“Comfort” Stocks for a Mid-Winter Day

Gail is a member of The Motley Fool Blog Network -- entries represent the personal opinion of the blogger and are not formally edited.

When the weather gets cold, blowy and snowy, my mind turns to comfort foods and comfort stocks!  Companies with high dividend yields are the ones that grab my fancy on a day like today.  A quick screening for companies with large market caps and high yields produces several stocks, including one from my favorite industry – Telecommunications.  The company is CenturyLink (NYSE: CTL) which bought out Qwest a year and a half ago.  (I actually started my telecom career with Mountain Bell, the predecessor to Qwest.)  Other companies on that screen include General Electric (NYSE: GE) and Merck (NYSE: MRK).  (I purposely selected companies in different industries.)

Here Is What I Found:

If I’m simply looking at Dividend Yield then CenturyLink, at 7.4% wins hands down. 

<table> <tbody> <tr> <td> <p> </p> </td> <td> <p>CenturyLink</p> </td> <td> <p>General Electric</p> </td> <td> <p>Merck</p> </td> </tr> <tr> <td> <p>Dividend Yield</p> </td> <td> <p>7.4%</p> </td> <td> <p>3.1%</p> </td> <td> <p>4.0%</p> </td> </tr> </tbody> </table>

Wall Street Analysts have projected a year ahead stock price, and again, on a percentage basis CenturyLink comes out ahead:

<table> <tbody> <tr> <td> </td> <td> <p>CenturyLink</p> </td> <td> <p>General Electric</p> </td> <td> <p>Merck</p> </td> </tr> <tr> <td> <p>Analyst Year Ahead Projected Price</p> </td> <td> <p>$44.94</p> </td> <td> <p>$24.71</p> </td> <td> <p>$48.50</p> </td> </tr> <tr> <td> <p>Projected % Gain</p> </td> <td> <p>14.3%</p> </td> <td> <p>12.7%</p> </td> <td> <p>11.2%</p> </td> </tr> </tbody> </table>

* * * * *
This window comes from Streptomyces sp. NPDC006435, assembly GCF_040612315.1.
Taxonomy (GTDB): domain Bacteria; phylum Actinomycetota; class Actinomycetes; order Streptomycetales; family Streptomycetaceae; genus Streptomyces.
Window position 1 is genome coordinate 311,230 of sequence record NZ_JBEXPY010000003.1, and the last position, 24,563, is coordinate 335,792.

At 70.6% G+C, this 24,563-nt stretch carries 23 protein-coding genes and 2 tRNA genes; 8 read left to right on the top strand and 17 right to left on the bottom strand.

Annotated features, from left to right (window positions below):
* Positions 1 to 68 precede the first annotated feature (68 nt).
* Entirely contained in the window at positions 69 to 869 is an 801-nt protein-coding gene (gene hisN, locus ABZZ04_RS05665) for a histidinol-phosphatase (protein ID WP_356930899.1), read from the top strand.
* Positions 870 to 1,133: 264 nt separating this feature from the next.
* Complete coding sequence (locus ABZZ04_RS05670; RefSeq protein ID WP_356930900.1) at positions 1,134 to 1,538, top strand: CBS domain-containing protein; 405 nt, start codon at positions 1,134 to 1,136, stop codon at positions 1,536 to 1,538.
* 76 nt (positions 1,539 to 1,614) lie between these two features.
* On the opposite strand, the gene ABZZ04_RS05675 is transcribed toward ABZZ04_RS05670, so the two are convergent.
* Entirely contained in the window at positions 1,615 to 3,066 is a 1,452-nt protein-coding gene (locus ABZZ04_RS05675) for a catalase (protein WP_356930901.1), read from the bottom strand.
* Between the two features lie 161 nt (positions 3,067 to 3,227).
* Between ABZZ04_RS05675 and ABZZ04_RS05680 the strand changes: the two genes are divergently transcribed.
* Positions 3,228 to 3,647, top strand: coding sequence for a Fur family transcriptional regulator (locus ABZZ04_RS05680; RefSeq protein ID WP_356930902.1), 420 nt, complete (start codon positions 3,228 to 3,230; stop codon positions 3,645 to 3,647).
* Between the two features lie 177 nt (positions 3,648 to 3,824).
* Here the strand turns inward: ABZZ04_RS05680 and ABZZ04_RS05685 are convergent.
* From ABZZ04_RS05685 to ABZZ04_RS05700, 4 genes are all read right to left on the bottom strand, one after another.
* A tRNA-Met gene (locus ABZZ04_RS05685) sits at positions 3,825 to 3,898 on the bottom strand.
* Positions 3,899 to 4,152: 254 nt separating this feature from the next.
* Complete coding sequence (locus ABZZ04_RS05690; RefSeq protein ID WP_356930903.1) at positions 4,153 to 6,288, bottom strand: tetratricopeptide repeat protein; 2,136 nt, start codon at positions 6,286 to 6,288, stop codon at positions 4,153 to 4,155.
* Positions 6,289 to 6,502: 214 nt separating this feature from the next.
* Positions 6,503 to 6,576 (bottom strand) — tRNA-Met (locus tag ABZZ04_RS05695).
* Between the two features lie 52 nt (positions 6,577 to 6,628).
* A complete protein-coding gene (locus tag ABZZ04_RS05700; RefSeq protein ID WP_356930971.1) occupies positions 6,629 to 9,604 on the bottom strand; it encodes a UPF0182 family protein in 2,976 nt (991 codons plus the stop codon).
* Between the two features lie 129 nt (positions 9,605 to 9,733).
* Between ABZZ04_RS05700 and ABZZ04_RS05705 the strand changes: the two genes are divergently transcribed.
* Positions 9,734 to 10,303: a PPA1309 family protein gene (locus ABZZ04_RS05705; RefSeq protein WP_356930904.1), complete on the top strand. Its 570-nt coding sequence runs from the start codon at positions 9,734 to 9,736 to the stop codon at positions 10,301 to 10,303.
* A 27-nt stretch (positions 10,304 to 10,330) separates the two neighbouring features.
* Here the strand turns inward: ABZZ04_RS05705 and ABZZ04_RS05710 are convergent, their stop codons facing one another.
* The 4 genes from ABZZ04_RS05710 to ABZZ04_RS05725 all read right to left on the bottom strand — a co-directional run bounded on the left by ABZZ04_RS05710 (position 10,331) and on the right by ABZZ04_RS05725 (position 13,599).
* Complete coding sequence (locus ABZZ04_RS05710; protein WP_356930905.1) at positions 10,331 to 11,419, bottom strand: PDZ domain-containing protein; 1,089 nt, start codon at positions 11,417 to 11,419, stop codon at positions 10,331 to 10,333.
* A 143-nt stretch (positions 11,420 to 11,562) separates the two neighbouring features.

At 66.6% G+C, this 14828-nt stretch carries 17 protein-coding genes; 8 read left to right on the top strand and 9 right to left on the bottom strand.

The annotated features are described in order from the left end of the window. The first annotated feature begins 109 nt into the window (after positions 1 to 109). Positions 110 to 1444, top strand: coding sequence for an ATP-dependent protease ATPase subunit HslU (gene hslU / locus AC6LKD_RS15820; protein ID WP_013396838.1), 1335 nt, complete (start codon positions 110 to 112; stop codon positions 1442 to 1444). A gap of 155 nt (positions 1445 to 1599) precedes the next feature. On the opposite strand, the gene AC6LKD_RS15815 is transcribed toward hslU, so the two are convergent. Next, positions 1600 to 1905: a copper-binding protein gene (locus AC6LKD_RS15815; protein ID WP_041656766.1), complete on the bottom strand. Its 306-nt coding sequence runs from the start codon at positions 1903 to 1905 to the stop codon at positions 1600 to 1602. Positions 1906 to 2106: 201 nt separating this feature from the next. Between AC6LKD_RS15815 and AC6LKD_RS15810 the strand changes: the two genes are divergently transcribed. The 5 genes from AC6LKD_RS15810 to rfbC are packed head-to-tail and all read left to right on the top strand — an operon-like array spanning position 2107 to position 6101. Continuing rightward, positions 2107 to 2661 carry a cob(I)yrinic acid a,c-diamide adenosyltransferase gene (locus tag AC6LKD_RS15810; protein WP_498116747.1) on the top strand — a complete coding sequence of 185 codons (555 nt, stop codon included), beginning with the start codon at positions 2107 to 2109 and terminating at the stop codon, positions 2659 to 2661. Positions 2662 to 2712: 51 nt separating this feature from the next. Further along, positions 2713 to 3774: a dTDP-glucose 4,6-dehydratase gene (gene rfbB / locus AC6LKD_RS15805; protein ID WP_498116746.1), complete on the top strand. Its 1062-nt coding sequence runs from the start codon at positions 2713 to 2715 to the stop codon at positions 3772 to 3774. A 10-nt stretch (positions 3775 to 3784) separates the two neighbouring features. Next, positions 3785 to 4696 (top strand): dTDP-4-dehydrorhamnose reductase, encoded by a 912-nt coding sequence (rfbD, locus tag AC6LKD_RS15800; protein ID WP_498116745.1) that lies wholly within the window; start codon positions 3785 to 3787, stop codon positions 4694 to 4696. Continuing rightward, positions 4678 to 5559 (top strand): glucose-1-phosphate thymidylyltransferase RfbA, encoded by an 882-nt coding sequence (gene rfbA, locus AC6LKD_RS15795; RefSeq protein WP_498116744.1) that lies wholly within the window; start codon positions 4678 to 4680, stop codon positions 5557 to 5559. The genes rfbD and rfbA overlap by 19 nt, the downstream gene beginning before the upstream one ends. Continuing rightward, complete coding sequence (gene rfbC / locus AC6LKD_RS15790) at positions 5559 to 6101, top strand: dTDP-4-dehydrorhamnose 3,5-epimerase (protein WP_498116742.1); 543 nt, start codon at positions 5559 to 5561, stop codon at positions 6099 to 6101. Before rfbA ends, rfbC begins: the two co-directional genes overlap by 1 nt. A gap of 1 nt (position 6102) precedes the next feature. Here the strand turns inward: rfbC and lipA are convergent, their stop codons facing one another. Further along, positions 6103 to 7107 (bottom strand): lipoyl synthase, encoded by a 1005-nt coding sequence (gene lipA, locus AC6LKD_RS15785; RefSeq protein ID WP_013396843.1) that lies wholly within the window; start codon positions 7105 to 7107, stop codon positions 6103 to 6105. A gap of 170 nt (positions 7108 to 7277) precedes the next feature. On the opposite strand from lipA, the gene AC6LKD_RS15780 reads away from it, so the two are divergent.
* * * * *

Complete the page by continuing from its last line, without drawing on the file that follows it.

But, being Foolish investors, we can’t just look at what other analysts tell us the price will be in a year.  Though we’ll take that into consideration, we need to look at other criteria too.  Here’s a sampling of critical information I look at when comparing stocks:

<table> <tbody> <tr> <td> <p> </p> </td> <td> <p>CenturyLink</p> </td> <td> <p>General Electric</p> </td> <td> <p>Merck</p> </td> </tr> <tr> <td> <p>Market Cap</p> </td> <td> <p>$24.5 B</p> </td> <td> <p>$230 B</p> </td> <td> <p>$132.6 B</p> </td> </tr> <tr> <td> <p>Net Insider Purchases (Sales)</p> </td> <td> <p>(24.8%)</p> </td> <td> <p>(4.2%)</p> </td> <td> <p>(11.1%)</p> </td> </tr> <tr> <td> <p>Gross Margin</p> </td> <td> <p>58.8%</p> </td> <td> <p>48.1%</p> </td> <td> <p>64.9%</p> </td> </tr> <tr> <td> <p>Profit Margin</p> </td> <td> <p>13.2%</p> </td> <td> <p>20.1%</p> </td> <td> <p>48.9%</p> </td> </tr> <tr> <td> <p>YOY Revenue Growth Rate</p> </td> <td> <p>118%</p> </td> <td> <p>(1.5%)</p> </td> <td> <p>4.5%</p> </td> </tr> <tr> <td> <p>YOY Operating Income Growth Rate</p> </td> <td> <p>(-1.7%)</p> </td> <td> <p>16.9%</p> </td> <td> <p>223.6%</p> </td> </tr> <tr> <td> <p>Beta</p> </td> <td> <p>0.55</p> </td> <td> <p>1.37</p> </td> <td> <p>0.29</p> </td> </tr> </tbody> </table>

Insider Transactions: